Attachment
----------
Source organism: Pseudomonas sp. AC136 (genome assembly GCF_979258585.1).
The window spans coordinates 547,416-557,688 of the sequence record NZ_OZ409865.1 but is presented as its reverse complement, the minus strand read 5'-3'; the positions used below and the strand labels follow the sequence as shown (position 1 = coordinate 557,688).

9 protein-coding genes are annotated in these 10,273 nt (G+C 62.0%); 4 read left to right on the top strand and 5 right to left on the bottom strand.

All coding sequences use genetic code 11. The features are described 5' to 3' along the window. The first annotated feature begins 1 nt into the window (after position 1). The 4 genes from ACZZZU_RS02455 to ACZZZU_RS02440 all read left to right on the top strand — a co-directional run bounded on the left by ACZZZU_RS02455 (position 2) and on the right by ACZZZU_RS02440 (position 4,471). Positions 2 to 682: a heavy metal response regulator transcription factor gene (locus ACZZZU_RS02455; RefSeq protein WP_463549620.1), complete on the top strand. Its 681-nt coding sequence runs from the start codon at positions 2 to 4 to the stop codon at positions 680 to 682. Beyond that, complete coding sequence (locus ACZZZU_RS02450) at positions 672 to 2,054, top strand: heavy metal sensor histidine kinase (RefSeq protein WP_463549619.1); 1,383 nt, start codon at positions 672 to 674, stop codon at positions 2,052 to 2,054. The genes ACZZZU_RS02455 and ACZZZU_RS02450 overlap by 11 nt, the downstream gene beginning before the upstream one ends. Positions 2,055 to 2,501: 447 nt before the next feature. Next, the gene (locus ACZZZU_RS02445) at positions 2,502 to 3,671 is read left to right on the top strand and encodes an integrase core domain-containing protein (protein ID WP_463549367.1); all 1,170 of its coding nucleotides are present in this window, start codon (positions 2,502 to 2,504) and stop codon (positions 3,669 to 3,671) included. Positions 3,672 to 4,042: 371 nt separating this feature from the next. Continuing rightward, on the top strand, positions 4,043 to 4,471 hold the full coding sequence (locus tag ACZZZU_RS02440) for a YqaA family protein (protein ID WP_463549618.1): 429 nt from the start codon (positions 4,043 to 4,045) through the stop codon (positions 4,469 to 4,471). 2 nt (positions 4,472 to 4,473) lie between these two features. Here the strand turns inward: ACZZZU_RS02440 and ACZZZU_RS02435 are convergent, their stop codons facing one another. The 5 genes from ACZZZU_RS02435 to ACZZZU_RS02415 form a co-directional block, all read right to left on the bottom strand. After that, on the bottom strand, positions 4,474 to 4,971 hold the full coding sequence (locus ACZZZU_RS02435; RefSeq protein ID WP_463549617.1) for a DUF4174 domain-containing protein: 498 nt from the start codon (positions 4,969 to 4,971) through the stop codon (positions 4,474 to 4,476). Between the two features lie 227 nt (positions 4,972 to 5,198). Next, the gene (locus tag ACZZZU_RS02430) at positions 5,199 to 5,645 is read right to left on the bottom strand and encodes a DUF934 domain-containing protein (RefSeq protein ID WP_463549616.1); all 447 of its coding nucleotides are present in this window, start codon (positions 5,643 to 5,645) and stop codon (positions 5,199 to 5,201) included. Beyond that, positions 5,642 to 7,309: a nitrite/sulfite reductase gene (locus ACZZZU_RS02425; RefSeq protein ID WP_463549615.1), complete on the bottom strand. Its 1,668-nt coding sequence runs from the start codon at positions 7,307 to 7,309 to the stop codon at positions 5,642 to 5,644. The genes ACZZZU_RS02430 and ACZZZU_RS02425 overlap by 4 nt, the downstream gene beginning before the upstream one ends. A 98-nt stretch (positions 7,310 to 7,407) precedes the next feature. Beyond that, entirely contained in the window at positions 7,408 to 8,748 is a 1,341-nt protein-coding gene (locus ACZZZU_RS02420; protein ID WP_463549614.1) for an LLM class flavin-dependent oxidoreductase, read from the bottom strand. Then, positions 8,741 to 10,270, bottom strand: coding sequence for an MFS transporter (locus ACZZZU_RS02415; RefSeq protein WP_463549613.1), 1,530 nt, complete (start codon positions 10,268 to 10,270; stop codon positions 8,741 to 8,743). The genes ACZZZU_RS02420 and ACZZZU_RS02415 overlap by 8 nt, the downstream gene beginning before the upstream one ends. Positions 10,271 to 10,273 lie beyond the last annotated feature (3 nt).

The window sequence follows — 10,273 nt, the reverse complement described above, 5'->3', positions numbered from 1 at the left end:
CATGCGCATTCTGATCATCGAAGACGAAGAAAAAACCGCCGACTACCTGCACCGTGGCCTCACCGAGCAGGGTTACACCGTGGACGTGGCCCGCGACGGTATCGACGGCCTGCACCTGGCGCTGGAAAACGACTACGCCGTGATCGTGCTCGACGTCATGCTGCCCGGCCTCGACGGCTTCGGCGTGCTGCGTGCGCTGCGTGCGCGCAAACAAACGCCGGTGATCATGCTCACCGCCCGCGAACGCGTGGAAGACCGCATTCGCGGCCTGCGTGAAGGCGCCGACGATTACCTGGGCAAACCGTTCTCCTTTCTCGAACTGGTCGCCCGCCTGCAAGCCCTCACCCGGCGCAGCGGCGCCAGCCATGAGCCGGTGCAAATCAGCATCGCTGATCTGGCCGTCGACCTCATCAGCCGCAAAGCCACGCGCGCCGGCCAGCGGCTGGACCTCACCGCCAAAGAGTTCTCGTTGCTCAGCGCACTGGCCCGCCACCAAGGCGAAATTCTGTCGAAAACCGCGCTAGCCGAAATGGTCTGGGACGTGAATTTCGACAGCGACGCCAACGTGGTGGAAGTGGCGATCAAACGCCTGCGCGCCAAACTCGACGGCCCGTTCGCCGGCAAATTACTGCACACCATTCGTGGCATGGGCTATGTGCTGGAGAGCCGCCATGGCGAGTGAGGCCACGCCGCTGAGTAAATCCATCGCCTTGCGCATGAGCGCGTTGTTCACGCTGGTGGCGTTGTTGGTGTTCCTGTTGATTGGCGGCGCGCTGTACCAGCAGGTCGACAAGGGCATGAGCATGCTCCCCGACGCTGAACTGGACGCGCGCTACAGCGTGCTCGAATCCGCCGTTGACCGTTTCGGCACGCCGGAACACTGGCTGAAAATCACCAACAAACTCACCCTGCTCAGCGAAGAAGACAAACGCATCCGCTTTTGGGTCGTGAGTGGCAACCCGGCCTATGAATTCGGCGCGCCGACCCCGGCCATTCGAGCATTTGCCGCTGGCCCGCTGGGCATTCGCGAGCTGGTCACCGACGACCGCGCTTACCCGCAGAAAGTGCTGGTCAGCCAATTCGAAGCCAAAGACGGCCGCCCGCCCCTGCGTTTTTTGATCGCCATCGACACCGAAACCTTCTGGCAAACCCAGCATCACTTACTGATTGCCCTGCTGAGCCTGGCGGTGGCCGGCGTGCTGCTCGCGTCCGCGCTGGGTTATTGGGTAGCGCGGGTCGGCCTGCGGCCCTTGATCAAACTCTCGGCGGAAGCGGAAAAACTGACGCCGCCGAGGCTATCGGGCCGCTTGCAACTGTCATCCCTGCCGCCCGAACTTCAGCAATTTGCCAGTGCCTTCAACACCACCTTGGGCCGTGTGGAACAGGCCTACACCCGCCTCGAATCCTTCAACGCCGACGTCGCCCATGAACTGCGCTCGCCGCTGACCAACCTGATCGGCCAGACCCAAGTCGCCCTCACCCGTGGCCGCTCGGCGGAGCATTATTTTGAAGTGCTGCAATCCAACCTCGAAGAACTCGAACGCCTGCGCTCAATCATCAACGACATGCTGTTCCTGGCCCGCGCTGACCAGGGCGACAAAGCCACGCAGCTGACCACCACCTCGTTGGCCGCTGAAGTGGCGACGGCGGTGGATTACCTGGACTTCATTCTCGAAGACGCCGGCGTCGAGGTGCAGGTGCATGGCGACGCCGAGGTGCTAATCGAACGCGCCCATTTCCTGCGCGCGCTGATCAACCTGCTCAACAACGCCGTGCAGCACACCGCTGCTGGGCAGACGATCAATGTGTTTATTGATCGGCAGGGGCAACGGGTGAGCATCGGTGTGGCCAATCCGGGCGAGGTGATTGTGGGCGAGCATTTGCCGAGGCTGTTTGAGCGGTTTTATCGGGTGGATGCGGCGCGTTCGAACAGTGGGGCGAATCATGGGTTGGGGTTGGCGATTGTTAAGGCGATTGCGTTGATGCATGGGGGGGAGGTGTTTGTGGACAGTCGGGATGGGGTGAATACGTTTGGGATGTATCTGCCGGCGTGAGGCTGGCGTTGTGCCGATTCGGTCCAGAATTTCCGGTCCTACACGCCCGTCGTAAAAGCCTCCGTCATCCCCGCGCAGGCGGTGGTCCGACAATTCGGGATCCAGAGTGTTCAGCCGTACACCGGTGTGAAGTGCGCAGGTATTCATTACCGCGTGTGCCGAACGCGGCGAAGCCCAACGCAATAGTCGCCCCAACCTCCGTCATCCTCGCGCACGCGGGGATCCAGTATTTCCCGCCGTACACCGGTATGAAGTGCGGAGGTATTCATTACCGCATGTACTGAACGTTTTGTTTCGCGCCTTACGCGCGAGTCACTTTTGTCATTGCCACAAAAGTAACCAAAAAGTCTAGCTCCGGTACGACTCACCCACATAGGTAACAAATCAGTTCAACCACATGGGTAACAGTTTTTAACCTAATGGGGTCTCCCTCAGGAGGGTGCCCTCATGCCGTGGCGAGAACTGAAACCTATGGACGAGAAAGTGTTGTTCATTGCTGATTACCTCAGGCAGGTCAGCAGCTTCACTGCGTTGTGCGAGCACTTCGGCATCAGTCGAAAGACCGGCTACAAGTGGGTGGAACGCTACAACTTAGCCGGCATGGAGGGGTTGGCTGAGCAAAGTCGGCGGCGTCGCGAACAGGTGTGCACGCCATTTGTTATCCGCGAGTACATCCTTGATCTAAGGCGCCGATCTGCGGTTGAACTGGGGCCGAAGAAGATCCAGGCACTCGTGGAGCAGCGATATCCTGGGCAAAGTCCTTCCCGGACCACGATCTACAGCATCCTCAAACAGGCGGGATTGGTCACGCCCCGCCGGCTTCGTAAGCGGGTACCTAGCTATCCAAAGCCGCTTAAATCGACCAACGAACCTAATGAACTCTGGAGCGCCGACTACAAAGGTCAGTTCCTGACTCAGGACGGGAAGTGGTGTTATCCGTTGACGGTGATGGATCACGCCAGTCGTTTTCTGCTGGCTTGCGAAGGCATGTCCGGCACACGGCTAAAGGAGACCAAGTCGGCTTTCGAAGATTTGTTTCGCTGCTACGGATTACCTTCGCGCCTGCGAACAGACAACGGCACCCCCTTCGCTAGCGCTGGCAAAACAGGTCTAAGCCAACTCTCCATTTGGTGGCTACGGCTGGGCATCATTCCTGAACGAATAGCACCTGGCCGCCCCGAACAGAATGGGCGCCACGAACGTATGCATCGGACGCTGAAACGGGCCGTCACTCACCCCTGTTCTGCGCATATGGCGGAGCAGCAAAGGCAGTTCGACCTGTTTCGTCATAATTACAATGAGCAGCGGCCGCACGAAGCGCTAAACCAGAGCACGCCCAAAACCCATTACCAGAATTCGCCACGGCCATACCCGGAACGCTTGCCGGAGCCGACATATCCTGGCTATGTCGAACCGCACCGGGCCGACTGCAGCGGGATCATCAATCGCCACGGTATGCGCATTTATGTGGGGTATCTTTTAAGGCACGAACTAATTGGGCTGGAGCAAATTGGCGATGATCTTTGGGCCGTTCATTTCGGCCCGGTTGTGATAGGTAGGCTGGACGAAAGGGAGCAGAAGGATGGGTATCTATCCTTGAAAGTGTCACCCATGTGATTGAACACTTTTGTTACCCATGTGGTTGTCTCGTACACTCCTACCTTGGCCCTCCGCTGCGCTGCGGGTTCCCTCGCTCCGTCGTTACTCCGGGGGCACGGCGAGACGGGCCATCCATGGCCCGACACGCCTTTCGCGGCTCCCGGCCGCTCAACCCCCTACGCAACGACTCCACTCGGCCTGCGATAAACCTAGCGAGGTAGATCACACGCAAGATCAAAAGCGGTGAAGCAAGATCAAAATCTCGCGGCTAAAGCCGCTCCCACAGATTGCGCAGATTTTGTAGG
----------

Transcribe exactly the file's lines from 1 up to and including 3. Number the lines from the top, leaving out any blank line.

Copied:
Source organism: Pseudomonas sp. AC136 (genome assembly GCF_979258585.1).
The window spans coordinates 547,416-557,688 of the sequence record NZ_OZ409865.1 but is presented as its reverse complement, the minus strand read 5'-3'; the positions used below and the strand labels follow the sequence as shown (position 1 = coordinate 557,688).

9 protein-coding genes are annotated in these 10,273 nt (G+C 62.0%); 4 read left to right on the top strand and 5 right to left on the bottom strand.